Here are a few common habits that we accidentally pass along to kids that facilitate weight gain and how to remedy them:
- Giving them too many liquid calories throughout the day: According to the journal, Pediatrics, kids take in an average of 270 calories per day (approximately 10-15% of their total caloric intake) through sugary beverages such as sport drinks, soda, and fruit juice boxes. Most of these contain empty calories and a low amount of nutrients, which will not trigger a 'full' feeling' as solid foods do. In addition, the large caloric intake can add excess weight fairly quickly.
Instead of letting your child fill up on these, give them water, low-fat/skim milk after two years of age, and diluted 100% fruit juice. Avoid giving your child soda and sports drink at all and limit the amount of sugary fruit juice. And remember, kids look up to their parents, so avoid drinking these yourself - be a role model and get healthy :)
- Being a member of the 'full plate club': "You need to eat all your food before you leave the table." Does this sound familiar to anyone? Or the less PC version of "Eat all your food - there are starving kids in Ethiopia." If you are saying these things or anything similar to your kids, STOP NOW. Most children (unless they are picky or problem feeders) will stop eating when they are full. These 'full' cues are something that get pushed and ignored too often, and I personally believe that this is part of our societal obesity problem. The next time you go to the kitchen to get a snack or grab a drink from the vending machine at work, ask yourself if you are actually hungry, thirsty, or are you just bored/doing it out of habit. Our bodies are highly complex and AWESOME machines that actually tell us when we are truly hungry, however, we don't always listen...enough of my soapbox though...so, DO make sure your child is getting adequate nutrition, however, don't push when they are full or you are setting them up for a lifetime of overeating.
- Rewarding with dessert: To keep this simple, don't reward with food, especially dessert. When you give a kid ice cream or a cookie because they ate their carrots, it is giving the healthy food a bad connotation.
- Sticking to kid-friendly foods: Chicken nuggets, pizza...easy and kid-friendly, but unhealthy for regular dinners. Make and serve a variety of foods early so that kids get used to different textures, tastes and smells. Kids like what they know and what you expose them to early on sticks, so make it good!
- Sticking your kid in a stroller or a baby sling/backpack: Yes, I realize this is easier when you are in a hurry or in a dangerous place where you don't want your kid walking and accidentally wandering. However, we need to encourage them to move, exercise and develop good motor skills, even if it just sitting before they can walk and playing with toys while you do dishes to start developing fine and gross motor skills. Remember the vicious cycle between obesity and motor skills: kids that are obese have decreased motors skills. However, this is a chicken and egg situation. Not sure how it starts, but kids with more weight have greater trouble with and tolerance for physical activity, and are less likely to try out new things. This decreases the likelihood they will get involved in sports or exercise, they become more sedentary and gain more weight...and it goes on and on...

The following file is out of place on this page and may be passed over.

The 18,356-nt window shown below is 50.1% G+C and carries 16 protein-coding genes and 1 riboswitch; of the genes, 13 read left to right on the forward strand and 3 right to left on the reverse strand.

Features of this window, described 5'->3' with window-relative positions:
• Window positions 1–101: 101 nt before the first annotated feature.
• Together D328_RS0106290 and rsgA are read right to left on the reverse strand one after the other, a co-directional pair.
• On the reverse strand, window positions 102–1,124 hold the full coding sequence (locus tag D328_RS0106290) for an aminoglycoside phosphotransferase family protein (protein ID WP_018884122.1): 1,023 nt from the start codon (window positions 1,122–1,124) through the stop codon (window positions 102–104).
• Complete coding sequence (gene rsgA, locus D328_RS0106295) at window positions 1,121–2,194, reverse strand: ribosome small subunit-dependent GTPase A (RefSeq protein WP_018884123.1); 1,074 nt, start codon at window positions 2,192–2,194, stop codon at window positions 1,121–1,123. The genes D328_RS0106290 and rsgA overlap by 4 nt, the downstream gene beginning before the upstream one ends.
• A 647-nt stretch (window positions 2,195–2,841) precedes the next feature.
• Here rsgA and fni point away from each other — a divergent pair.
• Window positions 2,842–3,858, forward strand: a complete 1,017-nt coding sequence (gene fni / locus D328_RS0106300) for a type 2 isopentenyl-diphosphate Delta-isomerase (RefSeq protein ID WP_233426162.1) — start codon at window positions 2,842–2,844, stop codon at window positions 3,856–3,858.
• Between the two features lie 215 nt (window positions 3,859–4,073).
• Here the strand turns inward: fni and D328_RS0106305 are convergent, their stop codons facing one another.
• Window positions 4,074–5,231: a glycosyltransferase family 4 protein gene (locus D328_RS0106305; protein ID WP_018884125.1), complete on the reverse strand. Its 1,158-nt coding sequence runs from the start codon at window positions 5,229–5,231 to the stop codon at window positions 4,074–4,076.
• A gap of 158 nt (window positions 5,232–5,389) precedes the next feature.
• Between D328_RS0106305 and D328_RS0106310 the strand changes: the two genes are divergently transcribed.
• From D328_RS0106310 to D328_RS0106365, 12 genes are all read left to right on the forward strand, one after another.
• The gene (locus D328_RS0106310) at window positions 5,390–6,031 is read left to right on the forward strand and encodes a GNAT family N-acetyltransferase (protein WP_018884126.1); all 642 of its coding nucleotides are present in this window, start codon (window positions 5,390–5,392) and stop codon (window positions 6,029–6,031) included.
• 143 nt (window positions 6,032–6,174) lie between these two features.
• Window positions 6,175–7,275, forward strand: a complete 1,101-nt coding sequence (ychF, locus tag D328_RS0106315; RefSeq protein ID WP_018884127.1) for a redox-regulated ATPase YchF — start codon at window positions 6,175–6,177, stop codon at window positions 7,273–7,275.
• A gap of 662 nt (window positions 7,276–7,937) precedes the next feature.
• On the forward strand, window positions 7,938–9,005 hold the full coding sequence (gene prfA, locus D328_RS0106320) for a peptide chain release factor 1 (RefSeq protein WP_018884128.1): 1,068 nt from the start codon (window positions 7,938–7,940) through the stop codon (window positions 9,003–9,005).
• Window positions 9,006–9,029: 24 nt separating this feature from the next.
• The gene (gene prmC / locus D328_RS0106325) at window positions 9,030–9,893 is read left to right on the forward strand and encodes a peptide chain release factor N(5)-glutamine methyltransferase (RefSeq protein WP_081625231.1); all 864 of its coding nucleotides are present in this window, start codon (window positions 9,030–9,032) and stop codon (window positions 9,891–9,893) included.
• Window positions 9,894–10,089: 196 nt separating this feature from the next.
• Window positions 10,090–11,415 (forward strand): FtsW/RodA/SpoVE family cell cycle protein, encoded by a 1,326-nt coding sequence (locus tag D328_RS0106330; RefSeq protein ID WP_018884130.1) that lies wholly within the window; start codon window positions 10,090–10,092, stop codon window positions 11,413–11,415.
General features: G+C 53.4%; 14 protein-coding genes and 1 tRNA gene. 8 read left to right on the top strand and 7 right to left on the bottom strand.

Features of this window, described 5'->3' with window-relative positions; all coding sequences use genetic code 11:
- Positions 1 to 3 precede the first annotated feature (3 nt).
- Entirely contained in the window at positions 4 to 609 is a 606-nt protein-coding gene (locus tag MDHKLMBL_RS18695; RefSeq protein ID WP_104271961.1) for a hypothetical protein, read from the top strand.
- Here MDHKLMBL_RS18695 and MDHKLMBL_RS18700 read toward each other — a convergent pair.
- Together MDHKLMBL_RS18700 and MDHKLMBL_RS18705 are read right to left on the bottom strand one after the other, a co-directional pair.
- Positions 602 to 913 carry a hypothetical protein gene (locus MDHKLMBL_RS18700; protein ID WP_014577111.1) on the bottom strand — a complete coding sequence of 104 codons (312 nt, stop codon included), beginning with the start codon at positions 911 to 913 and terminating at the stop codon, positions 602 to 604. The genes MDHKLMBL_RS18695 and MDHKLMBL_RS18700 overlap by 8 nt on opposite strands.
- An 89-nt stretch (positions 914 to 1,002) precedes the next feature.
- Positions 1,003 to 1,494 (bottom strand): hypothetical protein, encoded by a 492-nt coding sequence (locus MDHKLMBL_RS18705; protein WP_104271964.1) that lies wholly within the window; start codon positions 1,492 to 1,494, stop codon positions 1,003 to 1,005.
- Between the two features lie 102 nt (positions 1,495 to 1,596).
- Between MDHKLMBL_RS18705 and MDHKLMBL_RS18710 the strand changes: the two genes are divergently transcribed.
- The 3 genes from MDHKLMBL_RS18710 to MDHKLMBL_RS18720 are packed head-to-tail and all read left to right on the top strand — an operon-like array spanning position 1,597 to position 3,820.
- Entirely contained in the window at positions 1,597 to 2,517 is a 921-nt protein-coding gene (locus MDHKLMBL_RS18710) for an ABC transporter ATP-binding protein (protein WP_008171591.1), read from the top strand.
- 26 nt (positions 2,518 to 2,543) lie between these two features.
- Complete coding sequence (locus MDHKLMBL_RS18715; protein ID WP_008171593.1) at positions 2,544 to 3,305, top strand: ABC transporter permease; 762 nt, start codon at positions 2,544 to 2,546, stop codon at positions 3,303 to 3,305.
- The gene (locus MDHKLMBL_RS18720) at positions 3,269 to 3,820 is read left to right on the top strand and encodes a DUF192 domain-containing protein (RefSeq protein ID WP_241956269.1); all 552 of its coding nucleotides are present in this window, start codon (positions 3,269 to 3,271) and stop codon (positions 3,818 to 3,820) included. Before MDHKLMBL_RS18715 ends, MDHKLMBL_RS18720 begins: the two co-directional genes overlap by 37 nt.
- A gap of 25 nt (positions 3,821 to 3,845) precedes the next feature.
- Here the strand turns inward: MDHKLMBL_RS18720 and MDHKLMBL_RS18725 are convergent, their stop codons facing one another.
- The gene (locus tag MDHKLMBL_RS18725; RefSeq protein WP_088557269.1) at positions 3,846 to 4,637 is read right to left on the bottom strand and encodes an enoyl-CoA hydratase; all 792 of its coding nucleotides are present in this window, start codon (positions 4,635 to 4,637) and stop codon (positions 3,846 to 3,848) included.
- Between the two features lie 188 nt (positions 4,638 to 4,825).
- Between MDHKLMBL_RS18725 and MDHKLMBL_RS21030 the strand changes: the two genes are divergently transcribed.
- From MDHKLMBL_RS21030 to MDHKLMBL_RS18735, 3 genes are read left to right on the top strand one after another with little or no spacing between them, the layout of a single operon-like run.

- Using the TV as a babysitter: I recently read a study and am blanking on where it came from, but kids today use and watch technology and media (TV included) on average for approximately 7-8 hours per day. This is astounding and what's even worse, is that they are usually eating snacks absent-mindedly (again, not using the hunger cues, just eating). Engage your kids in after-school activities and sports and keep TV screen time limited to 2 hours per day max. Computer/cell phone/tablet time can be addicting and should be limited to a 1/2 hour or less of 'fun surfing' time.
- Allowing late bedtimes: There are numerous studies that show a direct link between sleep and obesity/overweight - the less sleep, the more weight gain and this is obviously another vicious cycle. Ask your family physician how many hours of sleep your child should be getting for his or her age, create a bedtime routine and stick to it. Good sleep is one of the most important activities for a young and growing child.
Check back tomorrow for a post on motiviation and how to get yourself moving toward health!!